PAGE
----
On 11 August 2017 the Consultative Committee of Accounting Bodies (CCAB) issued their draft guidance reflecting the changes to the Regulations in ‘The Money Laundering, Terrorist Financing and Transfer of Funds (Information on the Payer) Regulations 2017 (the 2017 Regulations)’.
Whilst the basic offences in connection with money laundering and terrorist financing haven’t changed, the detailed requirements in respect of anti-money laundering (AML) policies, procedures and due diligence have changed quite significantly.
Overall firms are required to:
- Monitor and manage their own compliance with the Regulations; (including regular independent AML reviews, which can be done externally, such as by us, or internally);
- Make sure they are always familiar with the requirements (thus implying subscription to some sort of updating service, or regular checks by the MLRO on what might have changed);
- Have systems and controls capable of:
- Assessing the risk associated with a customer;
- Performing customer due diligence;
- Monitoring existing customers;
- Keeping appropriate records;
- Enabling staff to make suspicious activity reports (SARs) internally (ie to MLRO);
- Train relevant staff so they understand their obligations;
- Have effective internal risk management systems and controls.
As before, there are specific additional responsibilities for the MLRO/senior management with regard to ensuring compliance with the Regulations. There is also a requirement for the name of the person with these responsibilities to be notified to the supervisory body (eg ICAEW/ACCA) within 14 days of their appointment.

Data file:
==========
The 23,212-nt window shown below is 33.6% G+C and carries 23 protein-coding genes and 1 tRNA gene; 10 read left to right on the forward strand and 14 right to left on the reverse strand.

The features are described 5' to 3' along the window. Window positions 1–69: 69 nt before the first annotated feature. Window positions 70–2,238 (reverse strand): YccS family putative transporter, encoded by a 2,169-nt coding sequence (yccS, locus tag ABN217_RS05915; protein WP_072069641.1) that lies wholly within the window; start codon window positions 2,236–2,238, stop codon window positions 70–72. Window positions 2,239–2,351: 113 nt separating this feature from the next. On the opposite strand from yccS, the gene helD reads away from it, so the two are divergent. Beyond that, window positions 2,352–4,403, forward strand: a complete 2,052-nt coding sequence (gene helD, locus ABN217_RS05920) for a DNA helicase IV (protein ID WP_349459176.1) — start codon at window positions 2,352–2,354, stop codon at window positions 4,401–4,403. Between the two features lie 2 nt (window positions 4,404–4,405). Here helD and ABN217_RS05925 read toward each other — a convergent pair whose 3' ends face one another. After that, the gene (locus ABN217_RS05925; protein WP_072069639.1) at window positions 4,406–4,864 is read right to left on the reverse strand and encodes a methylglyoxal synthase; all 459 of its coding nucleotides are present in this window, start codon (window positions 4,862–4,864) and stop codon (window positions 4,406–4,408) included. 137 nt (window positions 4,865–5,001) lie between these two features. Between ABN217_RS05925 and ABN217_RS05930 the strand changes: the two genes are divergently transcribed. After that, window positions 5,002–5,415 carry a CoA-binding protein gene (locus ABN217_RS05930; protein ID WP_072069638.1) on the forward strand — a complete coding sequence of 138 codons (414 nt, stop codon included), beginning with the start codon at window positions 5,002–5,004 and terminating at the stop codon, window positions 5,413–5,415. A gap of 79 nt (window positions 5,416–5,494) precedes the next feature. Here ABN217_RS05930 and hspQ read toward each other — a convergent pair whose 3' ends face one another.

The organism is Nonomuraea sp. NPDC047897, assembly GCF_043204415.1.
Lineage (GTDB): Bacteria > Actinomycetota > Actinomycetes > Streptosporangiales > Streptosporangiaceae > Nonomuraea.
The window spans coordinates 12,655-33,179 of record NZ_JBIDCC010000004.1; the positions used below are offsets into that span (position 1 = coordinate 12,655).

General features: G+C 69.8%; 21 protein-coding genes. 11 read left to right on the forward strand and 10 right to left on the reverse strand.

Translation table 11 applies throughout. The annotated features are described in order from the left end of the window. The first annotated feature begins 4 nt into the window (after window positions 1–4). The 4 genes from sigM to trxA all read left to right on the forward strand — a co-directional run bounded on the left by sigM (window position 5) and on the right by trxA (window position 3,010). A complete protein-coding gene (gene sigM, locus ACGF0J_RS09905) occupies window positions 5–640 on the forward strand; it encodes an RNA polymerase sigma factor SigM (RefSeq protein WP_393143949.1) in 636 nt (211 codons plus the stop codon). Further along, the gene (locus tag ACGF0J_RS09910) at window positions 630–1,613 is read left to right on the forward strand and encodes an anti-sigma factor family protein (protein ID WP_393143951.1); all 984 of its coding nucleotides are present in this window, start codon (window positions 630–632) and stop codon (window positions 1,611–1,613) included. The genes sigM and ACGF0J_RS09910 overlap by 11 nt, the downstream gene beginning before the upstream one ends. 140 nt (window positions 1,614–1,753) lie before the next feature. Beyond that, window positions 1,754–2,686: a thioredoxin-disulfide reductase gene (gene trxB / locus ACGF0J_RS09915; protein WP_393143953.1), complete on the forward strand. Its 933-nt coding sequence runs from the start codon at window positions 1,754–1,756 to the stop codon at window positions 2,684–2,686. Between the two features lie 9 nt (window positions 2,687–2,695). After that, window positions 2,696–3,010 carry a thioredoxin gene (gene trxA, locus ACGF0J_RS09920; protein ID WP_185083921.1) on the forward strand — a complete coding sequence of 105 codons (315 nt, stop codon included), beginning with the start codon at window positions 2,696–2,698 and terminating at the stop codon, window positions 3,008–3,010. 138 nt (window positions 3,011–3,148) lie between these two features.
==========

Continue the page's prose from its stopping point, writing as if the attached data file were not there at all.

Risk based approach
In these new requirements, there is much added emphasis to the risk-based approach, including the firm-level risk assessment, which is used to inform the policies and procedures needed. Such a risk assessment needs to include consideration of the risks associated with the client, the service provided, the geography, sector and delivery channel used. This risk assessment must be carried out at least annually, but with new risks considered as they arise. It must be documented and provided to the firm’s supervisory body on request.
Some of the more detailed specific additions require a firm to screen employees both before and during the appointment process, to consider their skills, knowledge, expertise, conduct and integrity. Hopefully, given the nature of firms of accountants, these checks are already done as part of the recruitment process, but they now have specific regulatory backing and so evidencing of such checks will be vital.
Customer Due Diligence
Whilst the basic principles of customer due diligence (CDD) have not changed, once again there is quite a bit of alteration in the detailed requirements. This includes specific situations in which enhanced due diligence (EDD) is required and some alteration to the basic information required for corporates. Of course you will probably also be aware of the fact that the definition of politically exposed persons (or PEPs) was extended to include UK PEPs as well as foreign nationals in the new Regulations, therefore requiring EDD. There are also some changes to who is classed as a beneficial owner, particular for trusts, where the settlor would now be included.